What’s the Matter, Chick-fil-A Protesters? Chicken?

Ever since the hubbub about Chick-fil-A started, I’ve been looking for a way to work in a Spaceballs reference. And so I am glad to have found a way to do so, even if the connection may only become apparent later in the post.

Today is both Chick-fil-A protest day and Chick-fil-A appreciation day. I am troubled by this. I completely support those who want to communicate their strong objection to Dan and/or Truett Cathy’s giving of money to organizations that promote mischaracterization and unfair treatment of gays and lesbians. And so some sort of symbolic action of protest seems appropriate. But particularly given that Chick-fil-A is a franchise, demonstrations or boycotts against local restaurants, or even going so far as to deny applications to set up new restaurants, is troubling. This seems to me to be taking out frustration on the wrong target. Truett Cathy is very wealthy, as his son, the current company president Dan Cathy, and the boycotts are not likely to either affect their lifestyle or do anything but encourage them to give still more to the sorts of organizations to which they were already giving – and to which most of us knew long before now that they were already giving.

And so perhaps this post is a follow-up to my earlier one on living justly. How does one make a point for justice in a situation like this one? How does one minimize the injustice and collateral damage to people who are not guilty? How does one protest or object in a manner that does not simply repay bullying with bullying, with the result that the number of victims of injustice increases exponentially, blurring what might previously have seemed to be a clear matter of standing up for the oppressed and turning it into a war in which everyone is bound to lose in some respect? Are chicken and waffle fries the battlefield on which the next battle of the culture war will play out, and if so, is that a good thing or a troubling one? And as there have been cases of bullying, threats, and hatred aimed at Chick-fil-A, is there any sense in which this matter can end with “the good guys winning” or, once one engages in such things, even in the name of a just cause, has one not become guilty of injustice and thus undermined one’s claim to be standing for what is right? Ironically, many supporters of gay and lesbian rights understand this point, when it involves others. They might also be among those who would point out that America cannot stand for democracy and justice if it wages unjust wars or uses torture – no matter to what end.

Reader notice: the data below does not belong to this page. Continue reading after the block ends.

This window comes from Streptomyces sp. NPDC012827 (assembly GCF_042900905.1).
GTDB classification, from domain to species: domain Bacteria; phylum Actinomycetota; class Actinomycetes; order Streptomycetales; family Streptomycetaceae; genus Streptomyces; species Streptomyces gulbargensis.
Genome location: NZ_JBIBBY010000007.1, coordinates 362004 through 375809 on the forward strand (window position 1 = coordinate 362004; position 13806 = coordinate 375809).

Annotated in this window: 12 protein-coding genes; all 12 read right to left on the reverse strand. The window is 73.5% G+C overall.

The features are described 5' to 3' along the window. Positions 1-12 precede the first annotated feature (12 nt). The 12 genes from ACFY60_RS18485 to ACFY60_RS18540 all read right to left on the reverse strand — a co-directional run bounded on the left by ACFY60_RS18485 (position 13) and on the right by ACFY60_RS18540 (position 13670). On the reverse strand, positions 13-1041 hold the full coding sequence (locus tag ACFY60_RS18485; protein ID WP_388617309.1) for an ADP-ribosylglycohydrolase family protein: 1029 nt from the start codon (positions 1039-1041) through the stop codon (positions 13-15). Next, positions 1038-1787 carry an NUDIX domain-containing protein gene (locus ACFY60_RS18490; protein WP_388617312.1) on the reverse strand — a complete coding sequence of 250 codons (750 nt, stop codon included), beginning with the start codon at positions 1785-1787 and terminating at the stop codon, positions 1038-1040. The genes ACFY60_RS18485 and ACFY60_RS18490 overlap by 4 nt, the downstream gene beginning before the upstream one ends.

I think that the most effective way to stand up to bigotry and injustice is that of figures like Gandhi and Martin Luther King. It is the most costly, but when power works to silence its victims and engages in oppression against those who refuse to pay back evil for evil against their oppressors, their evil is exposed and the tide begins to turn against them.

So how could one make a stand against bigotry against and discrimination towards gays and lesbians, in the context of the Chick-fil-A debates, but in a way that does not harm local employees and business owners who might themselves take the opposite stance on these matters to the Cathy family?

Finding ways to stand for justice without becoming guilty of injustice oneself is incredibly hard. But it is worth it. It also takes courage. But when it comes to injustice and making the world a better place, we can’t afford to be…chicken.

Here are some links to other posts on this topic:

Rachel Held Evans offers one of the most level-headed posts I’ve seen, with understanding and sage advice in both directions.

Kimberly Knight emphasizes that the strong feelings are not about mere disagreement about civil rights, but support for organizations that misrepresent gays and lesbians. Fred Clark concurs, emphasizing that this is not about free speech but of giving money to organizations that do real harm.

Unreasonable Faith connects this discussion with the recent news about a Baptist church that refused to hold a wedding for racist reasons. As he puts it succinctly, segregation is a “traditional value” and we need to take to heart that sometimes jettisoning a traditional value is a good and necessary thing.